I'm so glad that things have changed and the knowledge of autism has become much more widespread. Thank you for this great post. #bestandworst

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  5. I hadn't realised what it would have been like for parents with autistic children back in the 1940's but thank goodness society has moved on! #ablogginggoodtime

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    1. Honestly, neither had I. Things are definitely improving, but maybe still a way to go!

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  6. I agree that it is great that the efforts and work of parents with autistic children is finally being recognised - you have some lovely phraseology here particularly 'I'm just a parent with a well stocked utility belt' - fab post! #ablogginggoodtime x

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  7. I'm so glad that we are not viewed as refrigerator mums anymore! great post x #blogginggoodtime

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  8. A powerful and insightful post. As parents our resilience is tested daily but I sense yours more so than others. You deserve the title of super parent for going above and beyond the norm. I am sure learning Makaton must have been a challenge. Thanks for giving us a glimpse into your world. #ablogginggoodtime

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  9. Our kids really are super, aren't they? We do our best as parents, with the tools and knowledge at our disposal, but in the end it's all for our special people. The next step is for others to realise the truth - that our kids are perfect, just as they are.

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  10. You are a super parent-this was such an insightful post x

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  11. I'm in total shock that that was the case. How awful! It's so good that things have changed so much since then and people aren't so blind to the reality of autism. Thanks for linking up to #MarvMondays. Kaye xo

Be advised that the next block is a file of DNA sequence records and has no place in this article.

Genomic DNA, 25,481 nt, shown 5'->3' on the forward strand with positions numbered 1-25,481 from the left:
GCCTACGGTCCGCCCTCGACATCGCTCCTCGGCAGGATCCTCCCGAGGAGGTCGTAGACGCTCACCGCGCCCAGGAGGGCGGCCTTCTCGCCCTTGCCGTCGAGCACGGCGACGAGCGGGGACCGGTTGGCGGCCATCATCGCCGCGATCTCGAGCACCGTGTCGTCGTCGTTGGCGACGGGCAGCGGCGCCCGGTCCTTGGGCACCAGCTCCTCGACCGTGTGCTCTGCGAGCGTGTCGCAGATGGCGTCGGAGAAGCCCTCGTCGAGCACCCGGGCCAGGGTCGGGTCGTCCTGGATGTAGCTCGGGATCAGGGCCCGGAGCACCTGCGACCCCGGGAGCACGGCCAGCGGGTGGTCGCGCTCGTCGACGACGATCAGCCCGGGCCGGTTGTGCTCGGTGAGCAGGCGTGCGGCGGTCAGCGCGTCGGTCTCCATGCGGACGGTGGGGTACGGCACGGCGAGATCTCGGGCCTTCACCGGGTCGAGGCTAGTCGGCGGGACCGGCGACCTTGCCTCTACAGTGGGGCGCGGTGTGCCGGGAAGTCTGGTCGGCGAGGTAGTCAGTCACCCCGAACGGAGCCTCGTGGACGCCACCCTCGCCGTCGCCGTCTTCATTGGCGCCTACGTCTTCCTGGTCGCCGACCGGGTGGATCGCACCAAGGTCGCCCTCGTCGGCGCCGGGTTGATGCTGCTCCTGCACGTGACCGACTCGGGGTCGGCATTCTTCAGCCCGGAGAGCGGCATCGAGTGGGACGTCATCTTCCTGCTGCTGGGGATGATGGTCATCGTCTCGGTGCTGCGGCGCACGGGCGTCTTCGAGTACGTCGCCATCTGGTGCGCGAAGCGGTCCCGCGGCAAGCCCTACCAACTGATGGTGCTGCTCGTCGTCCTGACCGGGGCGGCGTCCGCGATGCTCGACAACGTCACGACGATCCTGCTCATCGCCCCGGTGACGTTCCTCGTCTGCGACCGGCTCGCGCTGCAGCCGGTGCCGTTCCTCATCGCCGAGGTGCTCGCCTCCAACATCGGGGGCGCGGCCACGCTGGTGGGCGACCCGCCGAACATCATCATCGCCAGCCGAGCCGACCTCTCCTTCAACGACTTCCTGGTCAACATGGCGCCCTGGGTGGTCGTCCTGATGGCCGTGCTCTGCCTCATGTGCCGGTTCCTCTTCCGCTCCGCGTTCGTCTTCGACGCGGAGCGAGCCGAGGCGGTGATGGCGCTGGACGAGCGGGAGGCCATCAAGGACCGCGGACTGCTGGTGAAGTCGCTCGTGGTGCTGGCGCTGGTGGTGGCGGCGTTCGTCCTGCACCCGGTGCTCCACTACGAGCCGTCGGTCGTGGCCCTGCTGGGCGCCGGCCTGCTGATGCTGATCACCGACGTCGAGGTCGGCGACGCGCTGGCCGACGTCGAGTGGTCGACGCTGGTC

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  12. Oh gosh isn't it awful how mothers were blamed for Autism & I'm guessing any other issue their children had too! I think super parent is the perfect word as I can imagine how much work you & others have put in! One of my kiddies needed speech since he was 2 & lots of work at home to go along with it. But that extra effort from the parents does make a huge difference! Thanks so much for joining us at #BloggerClubUK x

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  13. Thank goodness we live in a much more accepting and forward thinking world these days. I had no idea that mothers used to be blamed for autism. It's shocking. Thank you for sharing with the #DreamTeam

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  14. Just getting through each day is a challenge. Some days, even when I have not achieved our goals, I know it took super-parenting just to get through. Autism is hard to live with sometimes.

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    1. Absolutely - getting through the day is a total achievement in itself!

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  15. Wow I can't believe mothers were blamed back then - it sounds insane and thank goodness we have moved with the times. This is a really interesting post - thank you for sharing.

    Ahhh it sounds like you had a great hen night, if you can't get wasted then, then when can you? I LOVE the fact you were drinking out of Paw Patrols cups hahahah!